How to Cut a Really Great Reel Every Time

How to Cut a Really Great Reel Every Time

The hardest part (except for all the other hardest parts) of being a creative is having to distill a complex project into a few sentences or minutes. Whether you’re writing a logline or cutting a trailer, you always feel like you’re leaving your favorite part out. So when it comes time to cut a new reel for yourself, instead of agonizing, this template may provide for some guidance and inspiration.

But remember: the best way to follow best practices is applying them to your own brand or vibe and not being afraid to stray when it feels right.

The cold open

A striking, tone-setting moment or visual, no more than 10-15 seconds to get us in the mood and prime us for what we're about to watch.

If you have a favorite shot that feels indicative of your work as a whole, that should be your cold open. If you have many favorite shots, choose the one with the most enticing, confusing, terrifying, or twisted ending. The purpose of a cold open in film and television is to introduce us to a story, world, or character in medias res to encourage us to stick around for the full context, and the beginning of your reel is no different.

Example: Christina Raia, my podcast co-host, is a writer/director of socially conscious horror that’s often interwoven with comedy, so the cold open of her reel is a scene from her film, The Gaze. It’s a beautifully lit opening frame of a woman watching a movie, whose power goes out before being chased by a hooded figure, culminating in … twist! It’s a movie inside a movie! Actual director Christina plays herself, smiling and telling the in-scene crew they’ve got what they needed.

This instantly communicates a few important things: first, the scene’s gorgeously shot, so Christina’s no amateur at composition and working with actors. Second, she’s got the chops for her preferred genre (horror), effectively amping up the tension in just 22 seconds with just a few shots. And third, she can turn that suspense on a dime for a twist that isn’t always as bloody as a horror director’s resume might imply, weaving in comedy as effectively as fear.

The clips

Next up, it’s the clip show! The meat of your reel, especially for directors and screenwriters, will be a series of scene clips to showcase the skill you mean to highlight. In addition to choosing clips that feel impressive removed from their original context, you also want to make sure they all feel aligned, even from very different projects.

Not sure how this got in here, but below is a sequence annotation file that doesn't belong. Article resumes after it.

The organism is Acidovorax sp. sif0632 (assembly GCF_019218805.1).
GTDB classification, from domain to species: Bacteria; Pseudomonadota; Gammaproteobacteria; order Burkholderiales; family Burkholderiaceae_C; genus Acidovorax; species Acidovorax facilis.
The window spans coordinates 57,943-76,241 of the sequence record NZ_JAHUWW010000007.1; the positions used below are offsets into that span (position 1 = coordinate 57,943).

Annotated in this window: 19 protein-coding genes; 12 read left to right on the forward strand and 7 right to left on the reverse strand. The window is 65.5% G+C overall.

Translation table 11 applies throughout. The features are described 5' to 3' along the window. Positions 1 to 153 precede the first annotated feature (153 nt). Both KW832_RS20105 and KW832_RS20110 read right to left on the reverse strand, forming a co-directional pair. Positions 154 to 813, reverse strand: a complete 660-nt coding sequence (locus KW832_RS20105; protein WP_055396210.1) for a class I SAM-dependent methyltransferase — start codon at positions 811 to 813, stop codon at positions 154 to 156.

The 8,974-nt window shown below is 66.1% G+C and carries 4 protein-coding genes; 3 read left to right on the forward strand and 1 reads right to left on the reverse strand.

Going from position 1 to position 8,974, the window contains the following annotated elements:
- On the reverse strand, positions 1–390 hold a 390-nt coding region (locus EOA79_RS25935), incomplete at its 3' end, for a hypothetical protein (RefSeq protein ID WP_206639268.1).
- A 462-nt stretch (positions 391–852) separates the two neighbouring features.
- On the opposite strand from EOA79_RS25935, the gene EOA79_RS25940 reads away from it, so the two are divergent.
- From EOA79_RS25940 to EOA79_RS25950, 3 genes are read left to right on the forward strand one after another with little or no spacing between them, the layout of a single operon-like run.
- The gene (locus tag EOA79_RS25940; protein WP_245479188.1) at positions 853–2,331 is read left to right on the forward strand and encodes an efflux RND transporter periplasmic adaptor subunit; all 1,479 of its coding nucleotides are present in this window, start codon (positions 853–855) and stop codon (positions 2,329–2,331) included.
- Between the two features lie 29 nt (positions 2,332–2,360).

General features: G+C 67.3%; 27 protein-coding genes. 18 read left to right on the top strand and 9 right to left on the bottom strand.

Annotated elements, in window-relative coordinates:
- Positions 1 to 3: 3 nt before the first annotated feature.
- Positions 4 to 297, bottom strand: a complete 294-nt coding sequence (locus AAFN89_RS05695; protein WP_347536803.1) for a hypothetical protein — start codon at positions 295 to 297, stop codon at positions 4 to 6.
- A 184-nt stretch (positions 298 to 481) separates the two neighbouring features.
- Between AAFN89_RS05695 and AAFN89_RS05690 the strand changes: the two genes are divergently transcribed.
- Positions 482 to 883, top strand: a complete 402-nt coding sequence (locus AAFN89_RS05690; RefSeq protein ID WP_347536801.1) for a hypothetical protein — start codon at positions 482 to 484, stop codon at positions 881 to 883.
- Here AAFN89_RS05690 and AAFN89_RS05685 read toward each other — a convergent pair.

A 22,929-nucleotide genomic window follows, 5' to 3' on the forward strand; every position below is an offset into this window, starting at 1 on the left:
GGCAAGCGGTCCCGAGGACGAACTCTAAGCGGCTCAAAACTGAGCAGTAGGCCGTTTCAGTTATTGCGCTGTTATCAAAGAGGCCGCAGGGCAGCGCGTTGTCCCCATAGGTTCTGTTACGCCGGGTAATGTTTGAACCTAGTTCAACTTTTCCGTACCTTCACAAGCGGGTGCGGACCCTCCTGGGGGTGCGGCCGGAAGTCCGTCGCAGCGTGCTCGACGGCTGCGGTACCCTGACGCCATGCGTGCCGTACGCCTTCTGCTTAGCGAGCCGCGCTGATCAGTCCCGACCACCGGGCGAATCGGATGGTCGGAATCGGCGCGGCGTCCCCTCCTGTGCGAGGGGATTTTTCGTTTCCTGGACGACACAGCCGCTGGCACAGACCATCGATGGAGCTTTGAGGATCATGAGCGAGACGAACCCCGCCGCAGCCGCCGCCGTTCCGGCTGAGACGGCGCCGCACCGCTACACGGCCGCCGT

My directing reel, for instance, focuses on dialogue-heavy sequences with quick pacing and long takes, because as a director I tend to prioritize performance and conversational cohesiveness with hints of camera positioning or blocking quirks to reinforce whatever’s happening in the scene.

Your first clip should be your strongest scene/sequence from either your most recent or most representative project. It should make sense out of its original context, encompassing a complete thought or arc even if it doesn’t encompass the complete thought or arc of the full scene.

Not every project you've ever made needs to be in your reel, just the ones that best represent what you're trying to emphasize—and especially ones that are visually striking/ have unique production details/settings to help you stand out.

The montage

Unless your final clip feels like a conclusive beat, and even if it does, I’m a big fan of finishing with a montage; all the moments that look exciting or funny or impressive in 1-2 second clips that ramp up to reveal your name/role/contact info that final time.

Especially if you aren’t able to include a clip from every project you’re proud of in service of keeping your reel the recommended 1-3 minutes long, this is a great opportunity to really flex and show us the breadth of your experience edited to the jam you chose to match your vibe.

Because my directing style heavily emphasizes performance and giving actors space to explore, my final montage is a series of some of my favorite reaction shots and actor closeups.

Christina’s final montage features some of her most impressive moments of digital and practical horror effects (eyeball lasers, a body with an axe in it) weaved in between high-contrast closeups of action and dramatic character moments (crying, begging for their lives, discovering a body, etc.).

Choosing music

Pick a song with a strong beat roughly the same length as your video (aim for 2-3 minutes max) and that fits the tone and pacing of your work, which you can filter for when browsing music libraries. Avoid lyrics/vocals when you can so the work can literally speak for itself.

For royalty free music, try the YouTube audio library, BenSound, Incompetech, or FreeMusicArchive, but because you really want to stand out and most royalty free songs are fairly generic, it may be worth paying for a month of Soundstripe or another music licensing library for the perfect tune.

Final thoughts

Remember that your reel isn’t the full conversation—it’s the start of one.

Don’t feel like you have to hit every possible angle, or encompass your entire work history/career so far. That’s what your portfolio is for, your cover letter, your job interviews, your social media feeds ...

The goal of a reel is to entice someone to look more deeply into you as a professional and, better yet, to reach out with an opportunity. So, save a detail or two you can reveal later, and take a bit of the pressure off this 3-minute video, especially because you’ll need to update it in a year anyways.

*Feature photo by Lisa (Pexels)

Bri Castellini is a screenwriter, director, adjunct professor, and, like any good millennial, a podcaster. She’s known for the short film Ace and Anxious and the podcast Breaking Out of Breaking In.
More posts by Bri Castellini.
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